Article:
Although the exact numbers may be different, multiple market research firms agree that sales in the food and beverage industry grew in 2022. Comparing FOOD ENGINEERING’s 2023 Top 100 Food & Beverage Companies to the rankings of previous years, yes, the industry as a whole did indeed grow sales. The caveat, however, is that while sales may have increased, whether or not profit increased depended on a variety of factors.
Sales were strong enough for Nestlé to retain the top spot with PepsiCo coming in at number two for the second year in a row.
"Last year brought many challenges and tough choices for families, communities and businesses,” says Mark Schneider, Nestlé CEO. “Inflation surged to unprecedented levels, cost of living pressures intensified, and the effects of geopolitical tensions were felt around the world.
Nestlé CEO Mark Schneider says that despite challenging times, the company was able to achieve 8.3% organic growth.
“The entire Nestlé team demonstrated dependability, as we navigated this difficult environment. Organic growth was solid, margins continued to be resilient, and our underlying earnings per share development was strong. At the same time, we ensured access to nutritious products and affordable offerings globally.
“Looking to 2023, we expect another year of robust organic growth, with a focus on restoring our gross margin, stepping up marketing investments and increasing free cash flow. Nestlé’s value creation model puts us in a strong position to achieve our 2025 targets and to generate reliable, sustainable shareholder returns," Schneider says.
The company says the biggest contributor to its 8.3% organic growth was its Purina PetCare line, with coffee sales and infant nutrition also seeing double-digit growth. The company grew its portfolio in 2022, completing a majority stake in plant-based nutrition provider Orgain, acquiring Brazilian nutrition brand Puravida, acquiring Seattle’s Best Coffee from Starbucks in October, and partnering with L Catterton to bring together Freshly and Kettle Cuisine for retail and foodservice customers.
PepsiCo CEO Ramon Laguarta says that despite the difficulties had with various circumstances affecting the industry, the company delivered its best financial performance in a decade.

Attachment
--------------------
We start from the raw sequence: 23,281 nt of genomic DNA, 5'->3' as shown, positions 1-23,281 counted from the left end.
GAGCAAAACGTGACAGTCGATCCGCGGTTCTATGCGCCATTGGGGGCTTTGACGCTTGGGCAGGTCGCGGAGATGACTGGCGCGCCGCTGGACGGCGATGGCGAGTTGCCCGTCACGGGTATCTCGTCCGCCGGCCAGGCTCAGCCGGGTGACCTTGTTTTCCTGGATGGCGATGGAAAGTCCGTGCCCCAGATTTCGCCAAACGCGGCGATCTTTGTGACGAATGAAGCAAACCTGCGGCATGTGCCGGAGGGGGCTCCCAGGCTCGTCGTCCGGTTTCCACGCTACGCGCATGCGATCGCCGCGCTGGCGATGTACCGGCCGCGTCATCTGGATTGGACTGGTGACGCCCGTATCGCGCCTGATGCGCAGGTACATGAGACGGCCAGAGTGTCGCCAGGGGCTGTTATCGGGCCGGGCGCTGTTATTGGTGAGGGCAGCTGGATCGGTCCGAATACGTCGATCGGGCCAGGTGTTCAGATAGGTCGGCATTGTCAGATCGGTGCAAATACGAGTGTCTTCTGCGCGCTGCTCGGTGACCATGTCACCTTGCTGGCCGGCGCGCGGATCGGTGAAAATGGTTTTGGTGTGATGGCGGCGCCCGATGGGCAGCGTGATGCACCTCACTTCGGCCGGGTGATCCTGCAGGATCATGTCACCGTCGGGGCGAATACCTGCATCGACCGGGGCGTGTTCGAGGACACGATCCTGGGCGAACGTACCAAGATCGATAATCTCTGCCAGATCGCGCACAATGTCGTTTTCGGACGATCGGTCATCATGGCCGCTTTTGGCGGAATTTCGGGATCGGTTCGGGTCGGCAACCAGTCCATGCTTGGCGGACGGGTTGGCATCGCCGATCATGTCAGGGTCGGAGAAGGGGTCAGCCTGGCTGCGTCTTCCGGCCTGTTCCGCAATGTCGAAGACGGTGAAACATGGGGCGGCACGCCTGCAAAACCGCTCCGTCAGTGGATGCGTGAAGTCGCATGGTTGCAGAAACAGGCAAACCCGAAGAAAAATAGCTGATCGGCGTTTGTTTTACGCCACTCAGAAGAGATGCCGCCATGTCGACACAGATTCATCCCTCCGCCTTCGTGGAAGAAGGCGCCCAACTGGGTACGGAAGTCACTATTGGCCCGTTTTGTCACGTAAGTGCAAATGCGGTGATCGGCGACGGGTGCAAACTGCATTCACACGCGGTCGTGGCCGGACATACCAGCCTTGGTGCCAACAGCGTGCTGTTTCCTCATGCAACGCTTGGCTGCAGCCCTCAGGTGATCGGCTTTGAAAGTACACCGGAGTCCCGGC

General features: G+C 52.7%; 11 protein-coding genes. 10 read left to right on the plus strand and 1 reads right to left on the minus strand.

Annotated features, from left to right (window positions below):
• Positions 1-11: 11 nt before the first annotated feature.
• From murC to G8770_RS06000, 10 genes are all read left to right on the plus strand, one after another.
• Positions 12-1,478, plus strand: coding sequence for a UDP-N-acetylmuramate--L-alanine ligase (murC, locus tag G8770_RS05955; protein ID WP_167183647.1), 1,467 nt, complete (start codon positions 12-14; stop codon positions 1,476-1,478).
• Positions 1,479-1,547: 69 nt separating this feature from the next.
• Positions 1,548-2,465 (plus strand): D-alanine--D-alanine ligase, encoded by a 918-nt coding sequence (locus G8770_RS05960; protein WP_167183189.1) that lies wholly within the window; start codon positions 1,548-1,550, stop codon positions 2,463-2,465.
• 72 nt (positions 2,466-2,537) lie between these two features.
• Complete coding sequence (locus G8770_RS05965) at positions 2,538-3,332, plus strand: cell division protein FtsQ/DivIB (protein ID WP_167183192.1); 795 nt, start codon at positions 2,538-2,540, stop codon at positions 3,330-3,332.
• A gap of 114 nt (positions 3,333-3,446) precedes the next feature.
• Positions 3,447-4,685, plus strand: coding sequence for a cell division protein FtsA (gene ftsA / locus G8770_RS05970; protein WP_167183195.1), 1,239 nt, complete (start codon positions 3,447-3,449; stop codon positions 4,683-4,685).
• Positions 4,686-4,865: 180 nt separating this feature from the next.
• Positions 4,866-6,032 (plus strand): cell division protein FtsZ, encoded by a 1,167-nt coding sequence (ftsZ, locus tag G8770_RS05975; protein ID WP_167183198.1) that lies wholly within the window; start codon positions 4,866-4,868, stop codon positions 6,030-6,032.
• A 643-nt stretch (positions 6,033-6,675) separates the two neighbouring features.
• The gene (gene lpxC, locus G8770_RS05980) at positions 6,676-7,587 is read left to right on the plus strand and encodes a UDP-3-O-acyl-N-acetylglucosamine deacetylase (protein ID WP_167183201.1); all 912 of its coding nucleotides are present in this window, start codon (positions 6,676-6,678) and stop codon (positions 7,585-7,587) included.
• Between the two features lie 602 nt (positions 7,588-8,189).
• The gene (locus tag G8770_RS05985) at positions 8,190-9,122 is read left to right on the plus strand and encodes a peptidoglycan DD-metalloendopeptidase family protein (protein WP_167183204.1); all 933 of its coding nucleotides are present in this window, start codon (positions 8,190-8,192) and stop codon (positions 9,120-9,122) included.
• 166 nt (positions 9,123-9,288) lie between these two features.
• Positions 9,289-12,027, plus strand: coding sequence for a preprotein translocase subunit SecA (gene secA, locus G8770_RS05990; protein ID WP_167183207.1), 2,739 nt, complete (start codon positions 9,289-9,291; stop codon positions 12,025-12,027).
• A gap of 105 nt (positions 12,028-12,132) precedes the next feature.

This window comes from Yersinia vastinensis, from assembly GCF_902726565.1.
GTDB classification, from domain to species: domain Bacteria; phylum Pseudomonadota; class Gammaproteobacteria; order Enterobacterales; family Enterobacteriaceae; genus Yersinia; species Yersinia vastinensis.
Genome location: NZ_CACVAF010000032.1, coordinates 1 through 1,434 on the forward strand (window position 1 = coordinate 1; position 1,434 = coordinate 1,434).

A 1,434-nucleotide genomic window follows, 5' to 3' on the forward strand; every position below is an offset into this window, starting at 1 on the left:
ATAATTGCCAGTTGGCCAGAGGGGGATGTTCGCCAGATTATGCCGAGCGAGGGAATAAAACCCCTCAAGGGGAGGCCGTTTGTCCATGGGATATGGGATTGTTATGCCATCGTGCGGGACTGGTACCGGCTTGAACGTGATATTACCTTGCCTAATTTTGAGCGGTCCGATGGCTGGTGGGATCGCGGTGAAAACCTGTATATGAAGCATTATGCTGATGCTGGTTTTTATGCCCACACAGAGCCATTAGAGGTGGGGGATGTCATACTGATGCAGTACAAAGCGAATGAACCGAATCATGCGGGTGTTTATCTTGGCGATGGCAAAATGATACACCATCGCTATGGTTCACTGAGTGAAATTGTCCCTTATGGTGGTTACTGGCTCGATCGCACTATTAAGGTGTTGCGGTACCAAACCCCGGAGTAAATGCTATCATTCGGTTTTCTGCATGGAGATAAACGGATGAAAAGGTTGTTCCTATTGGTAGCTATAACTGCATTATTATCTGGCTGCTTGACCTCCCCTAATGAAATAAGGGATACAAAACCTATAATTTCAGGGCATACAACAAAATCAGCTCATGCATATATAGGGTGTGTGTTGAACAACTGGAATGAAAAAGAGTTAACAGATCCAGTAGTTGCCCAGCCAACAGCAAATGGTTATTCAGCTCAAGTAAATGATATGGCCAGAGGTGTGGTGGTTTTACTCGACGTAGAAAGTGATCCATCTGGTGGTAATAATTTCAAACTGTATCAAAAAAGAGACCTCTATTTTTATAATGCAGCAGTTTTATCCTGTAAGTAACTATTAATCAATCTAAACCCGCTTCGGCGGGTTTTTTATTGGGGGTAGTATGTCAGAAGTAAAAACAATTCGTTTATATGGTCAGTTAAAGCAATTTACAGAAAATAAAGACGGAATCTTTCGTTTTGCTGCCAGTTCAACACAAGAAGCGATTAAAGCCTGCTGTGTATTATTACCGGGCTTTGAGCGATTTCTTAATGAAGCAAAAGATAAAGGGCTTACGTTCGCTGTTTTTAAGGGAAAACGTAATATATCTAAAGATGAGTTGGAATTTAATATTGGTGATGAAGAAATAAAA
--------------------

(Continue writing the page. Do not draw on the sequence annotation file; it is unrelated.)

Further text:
PepsiCo says that its strong 2022 was due to the agenda set forth in 2019 and added to at the end of 2021 with PepsiCo Positive, a transformative strategy designed to drive long-term business performance and value.
“To put it simply, 2022 was a stellar year for PepsiCo,” says Ramon Laguarta, PepsiCo CEO. “Despite another dynamic period that featured difficult and unpredictable circumstances, we delivered our best financial performance in a decade, whilst staying true to our values and continuing to build a strong, durable foundation for long-term growth—proof that we can deliver sustainable performance, even as we transform our business to meet the challenges of the future.”
Aside from that swap, the top five are the same from 2021, with JBS, AB InBev and Tyson Foods coming in at three through five. From there, though, there was a lot of moving and shaking. The specific reasons varied from company to company, but the general reasons are ones we’ve become all-too familiar with: supply chain, COVID-19, regional instability, labor, environmental factors and inflation—of course, that last one can be attributed to the preceding factors.
Asian and European countries tended to be the most affected by the war in Ukraine and continued COVID-related issues with labor and supply chain, at least according to their statements. Even though those factors surely had an impact on total sales, the greatest impact was seen on total revenue. While this list doesn’t specifically keep track of a company’s overall profitability, it does need to be noted that costs increased for things like raw materials, ingredients and packaging materials. So while the relatively solid increase in sales would normally see an improved bottom line, those gains were mitigated by the increased costs to manufacture products.
Another difficulty facing Asian food and beverage producers was the exchange rate. Whether it was the yen, yuan, baht or another type of currency from Asia, the devaluation compared to North American and European currencies hurt overall profitability, again, despite relatively strong sales. This fluctuation led to a number of companies jumping up or falling back in the rankings compared to the past few years. The difficulties in Chinese markets, especially, meant that finding accurate data on certain companies proved difficult.
In all, there weren’t many big surprises reported from the 2022 fiscal year. A few companies fell, but there weren’t any dramatic jumps. We’ll see if a relatively stable 2023 (so far) helps some companies make a leap next year.
- The further we get away from companies that were public turning private, the more difficult it becomes to estimate what their sales from only food and beverage production are.
- Alcoholic beverage producers saw decent rises.
- Producers of health foods or healthier foods saw the consumer trend in that direction continue to bolster sales.
- As mentioned above with Nestlé’s Purina, pet food, feed for livestock and related products seriously helped manufacturers’ bottom lines.
FOOD ENGINEERING’s Top 100 Food and Beverage companies is compiled by an independent researcher based on the most up-to-date financial information possible. For companies that report results in currencies other than dollars, currency conversions are based on a 12-month average as reported on www.x-rates.com. Companies marked with an asterisk (*) are private companies and may not disclose the exact amount of revenue generated only by food and beverage sales. Estimates have been made in those cases based on past reported revenue.